Webster's Dictionary, 1913

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Endark transitive verb To darken. [ Obsolete] Feltham.

Endaspidean adjective [ End o- + Greek ..., ..., a shield.] (Zoology) Having the anterior scutes extending around the tarsus on the inner side; -- said of certain birds.

Endazzle transitive verb To dazzle. [ Obsolete] " Endazzled eyes." Milton.

Endear transitive verb [ imperfect & past participle Endeared ; present participle & verbal noun Endearing .]
1. To make dear or beloved. "To be endeared to a king." Shak.

2. To raise the price or cost of; to make costly or expensive. [ R.] King James I. (1618).

Endearedly adverb With affection or endearment; dearly.

Endearedness noun State of being endeared.

Endearing adjective Making dear or beloved; causing love. -- En*dear"ing*ly , adverb

Endearment noun The act of endearing or the state of being endeared; also, that which manifests, excites, or increases, affection. "The great endearments of prudent and temperate speech." Jer. Taylor.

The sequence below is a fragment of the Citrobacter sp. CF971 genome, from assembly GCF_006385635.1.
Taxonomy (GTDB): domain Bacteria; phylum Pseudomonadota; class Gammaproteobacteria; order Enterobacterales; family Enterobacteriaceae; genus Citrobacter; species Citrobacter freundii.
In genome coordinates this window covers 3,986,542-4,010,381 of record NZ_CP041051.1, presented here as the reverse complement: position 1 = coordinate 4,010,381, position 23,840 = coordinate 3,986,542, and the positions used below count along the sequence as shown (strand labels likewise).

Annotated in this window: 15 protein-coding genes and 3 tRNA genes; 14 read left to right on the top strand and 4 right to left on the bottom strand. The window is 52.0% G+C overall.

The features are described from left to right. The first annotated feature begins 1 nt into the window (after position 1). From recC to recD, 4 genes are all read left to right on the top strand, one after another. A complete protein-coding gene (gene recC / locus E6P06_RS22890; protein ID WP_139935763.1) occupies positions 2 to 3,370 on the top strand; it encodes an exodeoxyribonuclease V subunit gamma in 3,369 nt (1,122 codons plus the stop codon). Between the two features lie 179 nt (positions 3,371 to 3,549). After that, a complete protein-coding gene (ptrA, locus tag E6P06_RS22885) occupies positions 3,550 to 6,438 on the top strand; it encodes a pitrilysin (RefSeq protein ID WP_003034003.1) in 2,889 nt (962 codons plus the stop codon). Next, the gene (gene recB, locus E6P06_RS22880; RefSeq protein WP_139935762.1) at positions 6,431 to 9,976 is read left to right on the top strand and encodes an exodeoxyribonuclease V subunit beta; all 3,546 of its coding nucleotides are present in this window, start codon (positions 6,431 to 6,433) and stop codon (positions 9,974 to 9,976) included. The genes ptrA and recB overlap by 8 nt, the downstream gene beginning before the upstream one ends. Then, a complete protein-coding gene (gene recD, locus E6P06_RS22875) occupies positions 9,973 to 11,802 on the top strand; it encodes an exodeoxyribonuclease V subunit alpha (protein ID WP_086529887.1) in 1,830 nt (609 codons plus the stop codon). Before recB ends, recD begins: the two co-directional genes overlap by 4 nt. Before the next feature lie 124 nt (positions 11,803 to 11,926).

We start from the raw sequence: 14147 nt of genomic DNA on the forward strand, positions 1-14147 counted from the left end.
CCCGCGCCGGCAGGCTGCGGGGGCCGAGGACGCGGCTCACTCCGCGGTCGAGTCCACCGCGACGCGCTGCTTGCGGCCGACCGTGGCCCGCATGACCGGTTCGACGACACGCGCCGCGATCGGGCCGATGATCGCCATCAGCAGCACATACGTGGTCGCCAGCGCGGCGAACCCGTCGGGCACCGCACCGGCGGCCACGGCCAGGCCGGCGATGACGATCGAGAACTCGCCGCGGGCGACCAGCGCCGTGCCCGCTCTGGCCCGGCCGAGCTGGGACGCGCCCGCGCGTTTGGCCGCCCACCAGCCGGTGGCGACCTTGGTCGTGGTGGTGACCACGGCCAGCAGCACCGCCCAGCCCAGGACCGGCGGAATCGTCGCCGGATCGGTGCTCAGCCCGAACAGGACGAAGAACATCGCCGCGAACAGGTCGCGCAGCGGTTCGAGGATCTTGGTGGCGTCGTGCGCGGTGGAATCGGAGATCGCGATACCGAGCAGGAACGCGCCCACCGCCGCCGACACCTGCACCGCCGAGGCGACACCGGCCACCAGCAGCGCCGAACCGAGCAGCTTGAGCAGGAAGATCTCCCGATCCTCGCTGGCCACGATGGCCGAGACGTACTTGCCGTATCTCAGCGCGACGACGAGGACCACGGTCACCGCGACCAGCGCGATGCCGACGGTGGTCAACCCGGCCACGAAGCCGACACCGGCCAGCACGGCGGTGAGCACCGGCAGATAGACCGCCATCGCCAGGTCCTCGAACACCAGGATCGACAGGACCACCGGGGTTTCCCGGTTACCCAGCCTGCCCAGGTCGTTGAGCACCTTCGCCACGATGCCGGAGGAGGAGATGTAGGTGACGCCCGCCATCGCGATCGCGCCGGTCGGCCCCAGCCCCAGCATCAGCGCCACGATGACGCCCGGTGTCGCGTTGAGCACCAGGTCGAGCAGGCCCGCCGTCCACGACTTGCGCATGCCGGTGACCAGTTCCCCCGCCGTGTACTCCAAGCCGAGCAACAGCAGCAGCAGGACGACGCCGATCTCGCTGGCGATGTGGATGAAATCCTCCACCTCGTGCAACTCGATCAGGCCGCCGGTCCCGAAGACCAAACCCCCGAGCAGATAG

Her first endearments twining round the soul.
Thomson.

Endeavor transitive verb [ imperfect & past participle Endeavored ; present participle & verbal noun Endeavoring .] [ Middle English endevor ; prefix en- + dever , devoir , duty, French devoir : confer French se mettre en devoir de faire quelque chose to try to do a thing, to go about it. See Devoir , Debt .] [ Written also endeavour .] To exert physical or intellectual strength for the attainment of; to use efforts to effect; to strive to achieve or reach; to try; to attempt.

It is our duty to endeavor the recovery of these beneficial subjects.
Ld. Chatham.

To endeavor one's self , to exert one's self strenuously to the fulfillment of a duty. [ Obsolete] "A just man that endeavoreth himself to leave all wickedness." Latimer.

Endeavor intransitive verb To exert one's self; to work for a certain end.

And such were praised who but endeavored well.
Pope.

Usually with an infinitive; as, to endeavor to outstrip an antagonist.

He had . . . endeavored earnestly to do his duty.
Prescott.

Syn. -- To attempt; try; strive; struggle; essay; aim; seek.

Endeavor noun [ Written also endeavour .] An exertion of physical or intellectual strength toward the attainment of an object; a systematic or continuous attempt; an effort; a trial.

To employ all my endeavor to obey you.
Sir P. Sidney.

To do one's endeavor , to do one's duty; to put forth strenuous efforts to attain an object; -- a phrase derived from the Middle English phrase "to do one's dever " (duty). "Mr. Prynne proceeded to show he had done endeavor to prepare his answer." Fuller.

Syn. -- Essay; trial; effort; exertion. See Attempt .